Wally. Moody. Poncin. What does your boat's brand name say about you?
What’s in a name? Plenty – sometimes more than the manufacturer ever bargained for. Some of the biggest marketing pratfalls in history relate to products names or slogans that meant something quite different in another language.
Take the American food producer that launched the homely sounding Frank Perdue’s chicken with the slogan ‘It takes a strong man to make a tender chicken.’ Fair enough, except that it when it was translated into Spanish it read: ‘It takes an aroused man to make a chicken affectionate.’
There have been many other high profile international marketing disasters. The US Diary Association’s snappy ‘Got milk?’ sounded quite personal in Mexico, where it meant ‘Are you lactating?’
There must have been even more incomprehensible look when Pepsi launched a campaign featuring their joyful ‘Come Alive with the Pepsi Generation’ in China, where it promised ‘Pepsi brings your ancestors back from the grave’.
The car world is full of misconceived names. The Americans seem to specialise in strange or uncomfortable words – for example, the Chrysler Dictator or the Ford Probe – but the Japanese quickly caught up. Mitsubishi made the Pajero, which means wanker in some Spanish speaking countries. Isuzu turned out a utility truck they called the Light Dump.
When choosing a name for their latest model, boat manufacturers plump for an original name with a dash of pizzazz. Presumably that’s how they came up with the Carter Concubine and the memorable (name, if not boat) Wee Willie Winkie.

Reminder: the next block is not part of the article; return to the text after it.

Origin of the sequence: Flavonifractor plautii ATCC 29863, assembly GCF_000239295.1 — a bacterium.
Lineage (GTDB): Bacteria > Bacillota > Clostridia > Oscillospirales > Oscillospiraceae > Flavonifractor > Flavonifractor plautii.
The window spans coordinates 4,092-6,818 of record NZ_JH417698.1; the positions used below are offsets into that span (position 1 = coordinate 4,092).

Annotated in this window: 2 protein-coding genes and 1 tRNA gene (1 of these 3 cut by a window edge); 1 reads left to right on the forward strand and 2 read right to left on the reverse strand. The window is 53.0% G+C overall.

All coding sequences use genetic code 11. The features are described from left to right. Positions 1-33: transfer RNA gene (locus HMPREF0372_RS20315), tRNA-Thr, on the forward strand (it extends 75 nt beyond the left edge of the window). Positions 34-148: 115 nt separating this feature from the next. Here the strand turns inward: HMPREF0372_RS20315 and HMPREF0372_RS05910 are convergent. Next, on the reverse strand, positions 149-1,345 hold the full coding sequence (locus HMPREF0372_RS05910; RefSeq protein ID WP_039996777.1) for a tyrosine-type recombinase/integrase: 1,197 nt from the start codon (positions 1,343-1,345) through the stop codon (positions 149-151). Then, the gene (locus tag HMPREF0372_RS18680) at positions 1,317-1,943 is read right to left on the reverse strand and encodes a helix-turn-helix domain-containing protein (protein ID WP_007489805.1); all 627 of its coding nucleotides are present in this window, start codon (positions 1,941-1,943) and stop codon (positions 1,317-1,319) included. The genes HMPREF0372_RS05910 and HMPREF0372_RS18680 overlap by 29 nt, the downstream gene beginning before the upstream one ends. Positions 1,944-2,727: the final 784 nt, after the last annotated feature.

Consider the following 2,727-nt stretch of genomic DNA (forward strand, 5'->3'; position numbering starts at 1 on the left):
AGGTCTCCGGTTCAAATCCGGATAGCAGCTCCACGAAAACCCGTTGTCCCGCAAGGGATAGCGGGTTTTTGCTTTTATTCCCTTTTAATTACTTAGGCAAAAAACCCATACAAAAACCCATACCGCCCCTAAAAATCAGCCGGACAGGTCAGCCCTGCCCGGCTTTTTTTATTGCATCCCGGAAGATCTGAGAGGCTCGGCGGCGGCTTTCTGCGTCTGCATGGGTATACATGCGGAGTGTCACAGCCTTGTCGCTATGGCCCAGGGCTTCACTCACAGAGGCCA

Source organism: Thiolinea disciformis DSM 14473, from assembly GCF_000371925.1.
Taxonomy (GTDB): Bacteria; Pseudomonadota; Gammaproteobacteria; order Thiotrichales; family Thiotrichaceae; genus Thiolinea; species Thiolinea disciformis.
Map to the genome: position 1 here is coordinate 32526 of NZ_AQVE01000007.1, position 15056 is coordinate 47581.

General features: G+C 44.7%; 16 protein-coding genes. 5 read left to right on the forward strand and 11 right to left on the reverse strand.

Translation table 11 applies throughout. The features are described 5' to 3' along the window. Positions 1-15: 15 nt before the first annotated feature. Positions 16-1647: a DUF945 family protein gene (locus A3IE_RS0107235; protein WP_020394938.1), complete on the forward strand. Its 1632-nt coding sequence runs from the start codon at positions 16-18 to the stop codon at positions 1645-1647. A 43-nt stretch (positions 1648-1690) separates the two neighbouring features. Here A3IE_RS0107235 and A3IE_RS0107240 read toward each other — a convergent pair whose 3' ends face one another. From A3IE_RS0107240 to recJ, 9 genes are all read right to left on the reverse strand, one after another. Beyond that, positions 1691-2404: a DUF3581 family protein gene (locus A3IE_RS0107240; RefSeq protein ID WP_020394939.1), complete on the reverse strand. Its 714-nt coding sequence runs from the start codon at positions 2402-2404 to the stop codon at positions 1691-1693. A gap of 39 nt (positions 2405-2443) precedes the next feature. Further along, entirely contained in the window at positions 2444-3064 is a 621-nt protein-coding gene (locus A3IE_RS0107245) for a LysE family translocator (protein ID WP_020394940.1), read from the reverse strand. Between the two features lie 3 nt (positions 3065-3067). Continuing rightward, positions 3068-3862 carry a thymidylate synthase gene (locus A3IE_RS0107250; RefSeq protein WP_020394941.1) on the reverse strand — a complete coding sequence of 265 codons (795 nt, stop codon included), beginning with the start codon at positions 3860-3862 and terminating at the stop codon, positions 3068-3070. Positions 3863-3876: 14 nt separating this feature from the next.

Money and style made the daft sounding Wally yachts objects of desire despite the ridiculous name. I’m not sure the same could be said for the Midget range or the Dutch-built Scheepswerf Kok. Or, for that matter, the Poncin range.
Moody, named after family owners, always sounded odd. So does the Feeling range. Does an owner speak of having a small Feeling, or a secondhand Feeling? Should one mention one’s hankering for a Sunbeam?
The trend for naming boats to make them sound a lot bigger began about the same period – a standout example was the Trapper 500, which despite its swanky title was only 28ft. This continues today. The numbers of models are only ever a guideline as some manufacturers round them up and others go for a little reduction.
In the 1970s new boat names included the Amel Mango and Albin Scampi. It’s amazing that we got away without a Beneteau Marie Rose or a Westerly Tartare.
Nothing is too preposterous. Cantieri created a Koala. A few years ago we reviewed the Banana 43. Seriously. It was a catamaran – banana split, geddit?
To denote a slightly racier design, style and approach, the wacky name has come into vogue. The Wally range is a prominent example, but there’s been a Blink and various Pogos.
Cruising boat manufacturers, meanwhile, tend to go in for wishful thinking. Think of the Discovery (going where Franklin went?), the Fantasi (best watch the DVD), the Sun Odyssey (crew like Greek gods) and the Legend (wags persist in pronouncing this with a hard g).
Mind you, these are but a few of many examples. What does your boat say about you?